For the past four years, the focus of progressive state lawmakers has largely been on shaping, passing, implementing, and securing the very survival of the Affordable Care Act. But following last year’s historic U.S. Supreme Court decision upholding the law, that focus shifted in legislative sessions this year to preparing to implement the law fully and effectively before critical elements of the legislation take effect in 2014 — a focus made more urgent by the Court’s decision to leave the question of Medicaid expansion up to the states. At the same time, and despite the political consequences, conservatives continued to ramp up their War on Women in statehouses across the nation, attacking abortion rights and making it more difficult for women to receive much needed care.
Progressive States Network is hosting a webinar this Monday, June 10th at 4pm ET on what lawmakers need to know about the Affordable Care Act before 2014. Learn about game-changing market reforms, how state legislative offices can assist constituents in enrolling in exchanges, and more.
Following the Supreme Court’s landmark decision on the Affordable Care Act (ACA), local and national attention has once again focused on the states as the arenas where implementation of – and opposition to – the law will play out. For uninsured individuals and families who hope to gain from the expanded coverage provided for under the law starting in 2014, the initial response in many states may not have been encouraging. But in the face of this predictable response from opponents, responsible state legislative leaders from around the nation have also been speaking out.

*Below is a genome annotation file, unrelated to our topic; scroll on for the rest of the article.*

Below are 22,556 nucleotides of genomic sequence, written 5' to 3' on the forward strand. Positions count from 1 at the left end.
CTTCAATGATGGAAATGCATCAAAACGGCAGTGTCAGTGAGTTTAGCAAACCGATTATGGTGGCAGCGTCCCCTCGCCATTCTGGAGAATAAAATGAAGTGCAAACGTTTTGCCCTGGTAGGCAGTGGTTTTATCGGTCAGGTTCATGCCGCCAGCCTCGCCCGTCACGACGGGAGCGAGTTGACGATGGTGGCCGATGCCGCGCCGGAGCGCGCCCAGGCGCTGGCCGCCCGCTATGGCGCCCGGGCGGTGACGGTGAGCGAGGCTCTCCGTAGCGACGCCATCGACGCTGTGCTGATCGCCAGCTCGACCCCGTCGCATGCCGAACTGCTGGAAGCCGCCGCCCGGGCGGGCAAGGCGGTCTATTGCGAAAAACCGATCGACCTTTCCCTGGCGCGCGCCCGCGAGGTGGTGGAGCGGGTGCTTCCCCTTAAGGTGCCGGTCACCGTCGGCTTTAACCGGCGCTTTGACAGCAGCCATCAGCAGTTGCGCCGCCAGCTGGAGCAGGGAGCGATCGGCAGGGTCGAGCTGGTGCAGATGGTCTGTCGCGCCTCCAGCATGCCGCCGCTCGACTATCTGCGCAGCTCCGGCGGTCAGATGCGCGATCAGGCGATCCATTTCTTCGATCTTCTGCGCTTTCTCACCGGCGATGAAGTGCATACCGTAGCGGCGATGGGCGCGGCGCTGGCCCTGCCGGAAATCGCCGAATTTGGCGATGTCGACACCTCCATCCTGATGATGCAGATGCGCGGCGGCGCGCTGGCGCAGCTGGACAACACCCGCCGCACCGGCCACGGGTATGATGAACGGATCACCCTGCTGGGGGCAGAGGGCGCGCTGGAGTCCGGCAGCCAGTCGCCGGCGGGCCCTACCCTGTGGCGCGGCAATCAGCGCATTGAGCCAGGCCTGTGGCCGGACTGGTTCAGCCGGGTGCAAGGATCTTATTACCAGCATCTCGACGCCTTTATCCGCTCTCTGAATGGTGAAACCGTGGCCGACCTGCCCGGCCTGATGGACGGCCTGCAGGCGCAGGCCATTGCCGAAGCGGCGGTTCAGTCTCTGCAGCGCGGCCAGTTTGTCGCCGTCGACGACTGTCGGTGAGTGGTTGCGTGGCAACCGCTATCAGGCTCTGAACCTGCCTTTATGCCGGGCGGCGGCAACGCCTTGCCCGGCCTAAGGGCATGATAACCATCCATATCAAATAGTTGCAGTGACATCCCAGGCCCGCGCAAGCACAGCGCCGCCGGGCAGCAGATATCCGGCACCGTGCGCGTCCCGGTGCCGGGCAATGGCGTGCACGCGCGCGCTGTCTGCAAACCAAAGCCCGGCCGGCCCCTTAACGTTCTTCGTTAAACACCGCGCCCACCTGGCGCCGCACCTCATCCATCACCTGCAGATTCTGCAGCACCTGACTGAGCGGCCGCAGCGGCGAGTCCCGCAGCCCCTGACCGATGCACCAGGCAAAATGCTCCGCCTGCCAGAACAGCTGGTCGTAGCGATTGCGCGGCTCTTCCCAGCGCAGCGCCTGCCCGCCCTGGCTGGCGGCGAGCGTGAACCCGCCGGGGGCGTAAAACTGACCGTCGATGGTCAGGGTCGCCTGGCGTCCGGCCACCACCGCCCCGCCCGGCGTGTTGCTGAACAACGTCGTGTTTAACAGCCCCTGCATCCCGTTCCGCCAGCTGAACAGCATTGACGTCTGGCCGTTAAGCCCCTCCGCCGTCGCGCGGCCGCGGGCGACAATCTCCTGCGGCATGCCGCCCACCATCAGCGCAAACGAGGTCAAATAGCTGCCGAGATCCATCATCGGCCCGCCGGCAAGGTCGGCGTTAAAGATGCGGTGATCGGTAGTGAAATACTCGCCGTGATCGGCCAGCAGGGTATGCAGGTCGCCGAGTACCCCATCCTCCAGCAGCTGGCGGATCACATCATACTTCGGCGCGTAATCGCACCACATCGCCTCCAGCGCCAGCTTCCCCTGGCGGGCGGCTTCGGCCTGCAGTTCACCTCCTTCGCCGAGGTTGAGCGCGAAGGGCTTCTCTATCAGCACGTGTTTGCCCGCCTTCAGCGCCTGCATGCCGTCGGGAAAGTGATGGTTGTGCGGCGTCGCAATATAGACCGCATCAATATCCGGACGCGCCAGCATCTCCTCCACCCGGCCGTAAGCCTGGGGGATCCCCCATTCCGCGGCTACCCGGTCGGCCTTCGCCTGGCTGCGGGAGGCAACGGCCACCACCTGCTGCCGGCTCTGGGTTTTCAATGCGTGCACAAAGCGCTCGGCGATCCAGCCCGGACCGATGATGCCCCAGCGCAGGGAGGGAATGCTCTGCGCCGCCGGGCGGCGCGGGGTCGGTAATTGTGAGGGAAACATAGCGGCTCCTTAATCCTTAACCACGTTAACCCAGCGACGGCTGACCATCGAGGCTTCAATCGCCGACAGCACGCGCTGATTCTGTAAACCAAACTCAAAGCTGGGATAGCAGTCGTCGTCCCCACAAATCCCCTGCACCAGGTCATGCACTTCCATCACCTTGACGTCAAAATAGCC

Immediately following today’s decision by the U.S. Supreme Court upholding the constitutionality of the Affordable Care Act, leading state legislators from across the nation are already pledging to continue implementing the provisions of the law as fully and quickly as possible, as the focus of health care reform once again returns to the states.
Forty-eight states and the District of Columbia have separately adopted at least one of the consumer protections in the Affordable Care Act as state law. No matter what the Supreme Court decides about the federal law, consumers in those 48 states continue to have at least some protection from the abusive practices of health insurance companies.
A group of state legislators who support the health law have discussed what they could do to replace the insurance mandate, if the court strikes it down, said Karen Keiser, a Democratic state senator in Washington who chairs the group. Possibilities for replacing a federal mandate include the “politically difficult” route of passing state versions of the mandate, or replacing private insurers with government-run coverage in some states, Keiser said. “It’s much more likely that states would step in and take it on because it seems the Congress is really at impasse,” she said by phone. In states that choose not to act, she said, “a large number of Americans would be left out and left behind.”
Maine state Rep. Sharon Anglin Treat, D-Hallowell, walked out of the U.S. Supreme Court on Monday after listening to the first round of oral arguments over President Obama's health care law and shook her head at the contrast. Inside the august chamber, where Treat snared a third-row seat after getting in line at 5:20 a.m., the justices quizzed all sides on fine legal points as the rapt audience looked on.
As historic oral arguments over the lawsuit seeking to overturn the Affordable Care Act opened today at the U.S. Supreme Court, a group of hundreds of state legislators representing every state in the nation continued to voice their support for the health law, underscoring that the Attorneys General bringing the lawsuit are not the only ones who speak for the states.